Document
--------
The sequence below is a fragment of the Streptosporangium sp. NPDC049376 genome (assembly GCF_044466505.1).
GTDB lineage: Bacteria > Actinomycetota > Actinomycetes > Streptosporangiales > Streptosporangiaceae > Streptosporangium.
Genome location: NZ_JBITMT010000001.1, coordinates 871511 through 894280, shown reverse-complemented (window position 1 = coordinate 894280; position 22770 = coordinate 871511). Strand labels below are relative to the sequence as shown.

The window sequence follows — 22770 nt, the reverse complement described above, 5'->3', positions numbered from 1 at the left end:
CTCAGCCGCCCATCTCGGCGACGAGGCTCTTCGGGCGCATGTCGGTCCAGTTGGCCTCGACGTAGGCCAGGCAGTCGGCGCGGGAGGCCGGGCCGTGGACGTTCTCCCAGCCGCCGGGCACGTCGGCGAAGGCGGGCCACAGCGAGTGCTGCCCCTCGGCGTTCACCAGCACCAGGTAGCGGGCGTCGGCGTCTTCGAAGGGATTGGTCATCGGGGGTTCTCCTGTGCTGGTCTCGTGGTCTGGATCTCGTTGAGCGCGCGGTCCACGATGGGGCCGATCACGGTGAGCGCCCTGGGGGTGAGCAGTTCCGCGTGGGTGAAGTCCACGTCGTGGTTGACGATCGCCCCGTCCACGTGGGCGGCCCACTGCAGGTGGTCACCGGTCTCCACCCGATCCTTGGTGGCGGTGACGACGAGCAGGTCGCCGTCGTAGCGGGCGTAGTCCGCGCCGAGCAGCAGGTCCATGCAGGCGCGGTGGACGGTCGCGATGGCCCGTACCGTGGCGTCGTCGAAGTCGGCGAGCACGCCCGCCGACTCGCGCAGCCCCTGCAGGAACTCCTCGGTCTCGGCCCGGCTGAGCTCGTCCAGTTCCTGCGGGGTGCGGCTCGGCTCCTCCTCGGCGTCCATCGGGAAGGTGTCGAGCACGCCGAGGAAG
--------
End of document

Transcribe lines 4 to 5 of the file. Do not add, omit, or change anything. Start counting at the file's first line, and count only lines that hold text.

The window sequence follows — 22770 nt, the reverse complement described above, 5'->3', positions numbered from 1 at the left end:
CTCAGCCGCCCATCTCGGCGACGAGGCTCTTCGGGCGCATGTCGGTCCAGTTGGCCTCGACGTAGGCCAGGCAGTCGGCGCGGGAGGCCGGGCCGTGGACGTTCTCCCAGCCGCCGGGCACGTCGGCGAAGGCGGGCCACAGCGAGTGCTGCCCCTCGGCGTTCACCAGCACCAGGTAGCGGGCGTCGGCGTCTTCGAAGGGATTGGTCATCGGGGGTTCTCCTGTGCTGGTCTCGTGGTCTGGATCTCGTTGAGCGCGCGGTCCACGATGGGGCCGATCACGGTGAGCGCCCTGGGGGTGAGCAGTTCCGCGTGGGTGAAGTCCACGTCGTGGTTGACGATCGCCCCGTCCACGTGGGCGGCCCACTGCAGGTGGTCACCGGTCTCCACCCGATCCTTGGTGGCGGTGACGACGAGCAGGTCGCCGTCGTAGCGGGCGTAGTCCGCGCCGAGCAGCAGGTCCATGCAGGCGCGGTGGACGGTCGCGATGGCCCGTACCGTGGCGTCGTCGAAGTCGGCGAGCACGCCCGCCGACTCGCGCAGCCCCTGCAGGAACTCCTCGGTCTCGGCCCGGCTGAGCTCGTCCAGTTCCTGCGGGGTGCGGCTCGGCTCCTCCTCGGCGTCCATCGGGAAGGTGTCGAGCACGCCGAGGAAG